i shook all of the bees off and then placed an empty drawn comb back into the parent hive, allowed bees to climb back on and inspected the newly filled frame.
i then shook those bees into the split.
shouldnt have the queen in the split unless i really screwed up.

bailey
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most often i find my greatest source of stress to be OPS  ( other peoples stupidity )

It is better to keep ones mouth shut and be thought of as a fool than to open ones mouth and in so doing remove all doubt.
rast
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« Reply #7 on: January 31, 2009, 08:41:17 PM »

 The difference in area's and bee behavior and climate acclimatization still fascinates and at times confuses me. I don't have any drones flying yet, but my hives are really growing now. Pollen was "flying" in today. I don't know whether to split any before or after the citrus. I haven't pulled any frames in a few weeks. Just the covers off and picked up the second box and looked. Weather has not cooperated when I have been off work.
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iddee
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« Reply #8 on: January 31, 2009, 09:47:38 PM »

>>>>The method used is a standard and usually very successful.<<<<

Yes, I know, but I also know the queen can be very elusive. I would check in about five days for eggs and queen cells in all four hives. Just as a precaution.
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"Listen to the mustn'ts, child. Listen to the don'ts. Listen to the shouldn'ts, the impossibles, the won'ts. Listen to the never haves, then listen close to me . . . Anything can happen, child. Anything can be"

*Shel Silverstein*
jimmy
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« Reply #9 on: January 31, 2009, 10:34:31 PM »

Bailey ,I am on the North Shore @ Franklinton, you have a flow on already ? Or does one not have to have a flow?My bees are building up but we still having 30ish nights here. Jimmy. Are you going to have early queens for sale?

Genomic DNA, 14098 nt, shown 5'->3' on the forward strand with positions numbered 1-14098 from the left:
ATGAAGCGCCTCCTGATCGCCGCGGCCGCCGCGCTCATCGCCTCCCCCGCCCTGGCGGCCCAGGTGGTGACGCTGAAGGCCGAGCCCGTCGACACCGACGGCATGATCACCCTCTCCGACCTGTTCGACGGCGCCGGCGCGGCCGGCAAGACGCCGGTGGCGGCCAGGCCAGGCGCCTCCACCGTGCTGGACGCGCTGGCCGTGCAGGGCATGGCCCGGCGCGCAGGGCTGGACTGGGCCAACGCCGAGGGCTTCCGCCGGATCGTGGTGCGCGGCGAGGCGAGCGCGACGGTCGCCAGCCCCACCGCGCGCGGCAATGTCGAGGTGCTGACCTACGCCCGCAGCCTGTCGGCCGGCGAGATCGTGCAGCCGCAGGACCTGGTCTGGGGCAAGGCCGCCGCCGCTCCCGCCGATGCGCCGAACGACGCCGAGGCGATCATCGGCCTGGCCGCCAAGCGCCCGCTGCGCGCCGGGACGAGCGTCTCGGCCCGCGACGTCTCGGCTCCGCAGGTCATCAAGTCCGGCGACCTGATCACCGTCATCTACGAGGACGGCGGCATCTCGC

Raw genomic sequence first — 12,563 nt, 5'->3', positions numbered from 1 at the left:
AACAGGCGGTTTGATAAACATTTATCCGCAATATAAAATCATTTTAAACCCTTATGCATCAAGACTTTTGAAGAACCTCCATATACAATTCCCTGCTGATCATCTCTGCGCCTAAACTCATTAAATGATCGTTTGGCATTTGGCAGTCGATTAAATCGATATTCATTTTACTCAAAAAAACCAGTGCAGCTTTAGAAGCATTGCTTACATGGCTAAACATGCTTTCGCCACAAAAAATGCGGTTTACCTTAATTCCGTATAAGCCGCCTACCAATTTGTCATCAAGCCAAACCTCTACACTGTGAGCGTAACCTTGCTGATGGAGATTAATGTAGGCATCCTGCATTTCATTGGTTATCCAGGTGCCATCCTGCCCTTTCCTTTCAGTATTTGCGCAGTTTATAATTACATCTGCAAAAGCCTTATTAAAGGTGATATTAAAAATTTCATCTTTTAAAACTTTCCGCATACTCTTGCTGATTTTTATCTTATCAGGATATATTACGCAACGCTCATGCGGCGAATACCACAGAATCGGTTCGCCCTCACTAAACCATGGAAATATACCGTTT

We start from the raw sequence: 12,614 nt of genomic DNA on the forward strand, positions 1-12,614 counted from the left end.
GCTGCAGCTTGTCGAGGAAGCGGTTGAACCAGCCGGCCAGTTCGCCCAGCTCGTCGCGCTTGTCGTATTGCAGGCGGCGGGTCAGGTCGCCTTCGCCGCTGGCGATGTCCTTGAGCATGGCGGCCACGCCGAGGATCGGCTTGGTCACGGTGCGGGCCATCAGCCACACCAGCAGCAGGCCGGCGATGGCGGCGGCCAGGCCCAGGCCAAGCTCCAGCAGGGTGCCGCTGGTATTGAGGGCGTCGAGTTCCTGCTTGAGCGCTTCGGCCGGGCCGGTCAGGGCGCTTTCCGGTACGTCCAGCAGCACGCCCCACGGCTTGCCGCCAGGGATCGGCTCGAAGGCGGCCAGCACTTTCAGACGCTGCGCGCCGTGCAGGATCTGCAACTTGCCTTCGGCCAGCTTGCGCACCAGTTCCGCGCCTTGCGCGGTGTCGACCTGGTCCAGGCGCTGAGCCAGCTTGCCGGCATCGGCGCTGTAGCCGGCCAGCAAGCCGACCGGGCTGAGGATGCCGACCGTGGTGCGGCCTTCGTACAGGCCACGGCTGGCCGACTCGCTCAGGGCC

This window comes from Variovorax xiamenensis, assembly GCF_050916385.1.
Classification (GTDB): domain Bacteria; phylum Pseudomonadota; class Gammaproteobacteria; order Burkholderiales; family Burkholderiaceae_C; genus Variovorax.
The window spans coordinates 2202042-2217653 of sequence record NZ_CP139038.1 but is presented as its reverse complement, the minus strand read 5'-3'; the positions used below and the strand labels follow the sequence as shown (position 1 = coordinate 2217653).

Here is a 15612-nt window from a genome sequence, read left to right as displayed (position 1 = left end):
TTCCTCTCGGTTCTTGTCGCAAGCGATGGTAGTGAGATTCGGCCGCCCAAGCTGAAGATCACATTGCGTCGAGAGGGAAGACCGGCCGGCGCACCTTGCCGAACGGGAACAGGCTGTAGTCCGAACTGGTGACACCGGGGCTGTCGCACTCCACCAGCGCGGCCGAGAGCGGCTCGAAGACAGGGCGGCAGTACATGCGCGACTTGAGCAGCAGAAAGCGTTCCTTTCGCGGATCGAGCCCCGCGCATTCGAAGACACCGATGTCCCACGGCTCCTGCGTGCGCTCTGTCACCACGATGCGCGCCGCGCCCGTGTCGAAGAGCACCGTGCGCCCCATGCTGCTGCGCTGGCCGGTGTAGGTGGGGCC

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bailey
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« Reply #10 on: February 01, 2009, 01:04:21 AM »

jimmy.
we seem to have a small flow going on but it is not a large volume.
the white clover is in bloom here, our nights are a little warmer than the north shore but not by a great deal. my splitting at this early stage is for 2 reasons.

first is that we will be having swarms here by the first of march if not late February.
i have been seeing drones for the past two weeks so i am anticipating an early swarm season.
the making of small splits to open up the brood nest is an attempt to prevent the swarms that i know are coming. last year JP and i had swarm calls on the first few days in march.

second is that i am trying to do a rapid expansion and i expect to harvest from these splits if the spring flow is good.

i harvested from swarms that i hived in April / may of last year when i pulled honey in august.

i am not trying to have queens for sale to others just to have enough to double my current hives from 22 to over 50 at the end of summer.

between the local swarms and cutouts as well as making splits this is a very reasonable goal for this year.   we have a very large population of ferrel bees in my area and very few beeks to take advantage of them. grin grin

are you going to need alot of bees?  i may be able to help some if my trapping goes as i suspect it might.

let me know what you are wanting, i might be able to help you with some of our local survivor stock.

if you are wanting bees with a pedigree i cant help you there but i do know someone who can.

Bailey 
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most often i find my greatest source of stress to be OPS  ( other peoples stupidity )